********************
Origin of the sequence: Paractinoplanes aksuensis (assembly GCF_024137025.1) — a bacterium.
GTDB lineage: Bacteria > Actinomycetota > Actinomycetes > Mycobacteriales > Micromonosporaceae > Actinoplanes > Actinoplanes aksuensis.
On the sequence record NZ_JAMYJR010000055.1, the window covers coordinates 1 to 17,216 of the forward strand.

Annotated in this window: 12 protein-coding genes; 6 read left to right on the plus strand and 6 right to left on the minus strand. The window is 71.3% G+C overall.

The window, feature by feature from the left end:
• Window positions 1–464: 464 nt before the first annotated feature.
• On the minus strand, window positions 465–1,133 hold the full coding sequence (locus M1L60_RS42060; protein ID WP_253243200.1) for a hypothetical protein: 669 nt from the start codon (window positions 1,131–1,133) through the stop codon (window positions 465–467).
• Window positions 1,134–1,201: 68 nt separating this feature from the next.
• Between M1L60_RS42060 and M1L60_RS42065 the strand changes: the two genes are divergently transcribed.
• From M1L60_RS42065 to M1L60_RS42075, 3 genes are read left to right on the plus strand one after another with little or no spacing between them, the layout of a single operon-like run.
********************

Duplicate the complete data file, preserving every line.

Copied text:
Origin of the sequence: Paractinoplanes aksuensis (assembly GCF_024137025.1) — a bacterium.
GTDB lineage: Bacteria > Actinomycetota > Actinomycetes > Mycobacteriales > Micromonosporaceae > Actinoplanes > Actinoplanes aksuensis.
On the sequence record NZ_JAMYJR010000055.1, the window covers coordinates 1 to 17,216 of the forward strand.

Annotated in this window: 12 protein-coding genes; 6 read left to right on the plus strand and 6 right to left on the minus strand. The window is 71.3% G+C overall.

The window, feature by feature from the left end:
• Window positions 1–464: 464 nt before the first annotated feature.
• On the minus strand, window positions 465–1,133 hold the full coding sequence (locus M1L60_RS42060; protein ID WP_253243200.1) for a hypothetical protein: 669 nt from the start codon (window positions 1,131–1,133) through the stop codon (window positions 465–467).
• Window positions 1,134–1,201: 68 nt separating this feature from the next.
• Between M1L60_RS42060 and M1L60_RS42065 the strand changes: the two genes are divergently transcribed.
• From M1L60_RS42065 to M1L60_RS42075, 3 genes are read left to right on the plus strand one after another with little or no spacing between them, the layout of a single operon-like run.